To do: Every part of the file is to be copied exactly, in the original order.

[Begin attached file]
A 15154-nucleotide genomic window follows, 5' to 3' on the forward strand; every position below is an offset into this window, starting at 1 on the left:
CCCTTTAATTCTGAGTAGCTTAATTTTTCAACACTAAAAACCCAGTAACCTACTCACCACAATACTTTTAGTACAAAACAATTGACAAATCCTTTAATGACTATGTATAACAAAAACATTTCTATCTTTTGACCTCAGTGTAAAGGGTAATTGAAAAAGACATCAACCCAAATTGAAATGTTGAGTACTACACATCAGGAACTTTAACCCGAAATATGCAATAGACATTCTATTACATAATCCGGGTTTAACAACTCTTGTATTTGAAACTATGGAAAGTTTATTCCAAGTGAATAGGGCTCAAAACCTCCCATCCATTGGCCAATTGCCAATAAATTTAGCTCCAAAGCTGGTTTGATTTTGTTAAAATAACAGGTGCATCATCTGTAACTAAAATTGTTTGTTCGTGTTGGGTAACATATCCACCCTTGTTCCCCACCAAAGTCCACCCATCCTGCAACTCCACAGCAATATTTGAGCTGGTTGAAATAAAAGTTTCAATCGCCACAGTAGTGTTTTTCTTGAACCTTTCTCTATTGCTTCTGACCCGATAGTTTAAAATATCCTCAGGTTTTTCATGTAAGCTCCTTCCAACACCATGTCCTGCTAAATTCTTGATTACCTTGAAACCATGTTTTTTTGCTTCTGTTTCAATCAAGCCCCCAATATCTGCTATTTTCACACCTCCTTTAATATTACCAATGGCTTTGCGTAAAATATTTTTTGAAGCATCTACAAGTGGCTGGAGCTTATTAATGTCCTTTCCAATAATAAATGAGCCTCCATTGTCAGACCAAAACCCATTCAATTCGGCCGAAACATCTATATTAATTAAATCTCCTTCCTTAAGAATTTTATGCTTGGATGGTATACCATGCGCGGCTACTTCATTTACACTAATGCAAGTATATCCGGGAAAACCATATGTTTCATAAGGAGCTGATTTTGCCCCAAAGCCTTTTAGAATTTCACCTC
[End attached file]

A 15154-nucleotide genomic window follows, 5' to 3' on the forward strand; every position below is an offset into this window, starting at 1 on the left:
CCCTTTAATTCTGAGTAGCTTAATTTTTCAACACTAAAAACCCAGTAACCTACTCACCACAATACTTTTAGTACAAAACAATTGACAAATCCTTTAATGACTATGTATAACAAAAACATTTCTATCTTTTGACCTCAGTGTAAAGGGTAATTGAAAAAGACATCAACCCAAATTGAAATGTTGAGTACTACACATCAGGAACTTTAACCCGAAATATGCAATAGACATTCTATTACATAATCCGGGTTTAACAACTCTTGTATTTGAAACTATGGAAAGTTTATTCCAAGTGAATAGGGCTCAAAACCTCCCATCCATTGGCCAATTGCCAATAAATTTAGCTCCAAAGCTGGTTTGATTTTGTTAAAATAACAGGTGCATCATCTGTAACTAAAATTGTTTGTTCGTGTTGGGTAACATATCCACCCTTGTTCCCCACCAAAGTCCACCCATCCTGCAACTCCACAGCAATATTTGAGCTGGTTGAAATAAAAGTTTCAATCGCCACAGTAGTGTTTTTCTTGAACCTTTCTCTATTGCTTCTGACCCGATAGTTTAAAATATCCTCAGGTTTTTCATGTAAGCTCCTTCCAACACCATGTCCTGCTAAATTCTTGATTACCTTGAAACCATGTTTTTTTGCTTCTGTTTCAATCAAGCCCCCAATATCTGCTATTTTCACACCTCCTTTAATATTACCAATGGCTTTGCGTAAAATATTTTTTGAAGCATCTACAAGTGGCTGGAGCTTATTAATGTCCTTTCCAATAATAAATGAGCCTCCATTGTCAGACCAAAACCCATTCAATTCGGCCGAAACATCTATATTAATTAAATCTCCTTCCTTAAGAATTTTATGCTTGGATGGTATACCATGCGCGGCTACTTCATTTACACTAATGCAAGTATATCCGGGAAAACCATATGTTTCATAAGGAGCTGATTTTGCCCCAAAGCCTTTTAGAATTTCACCTC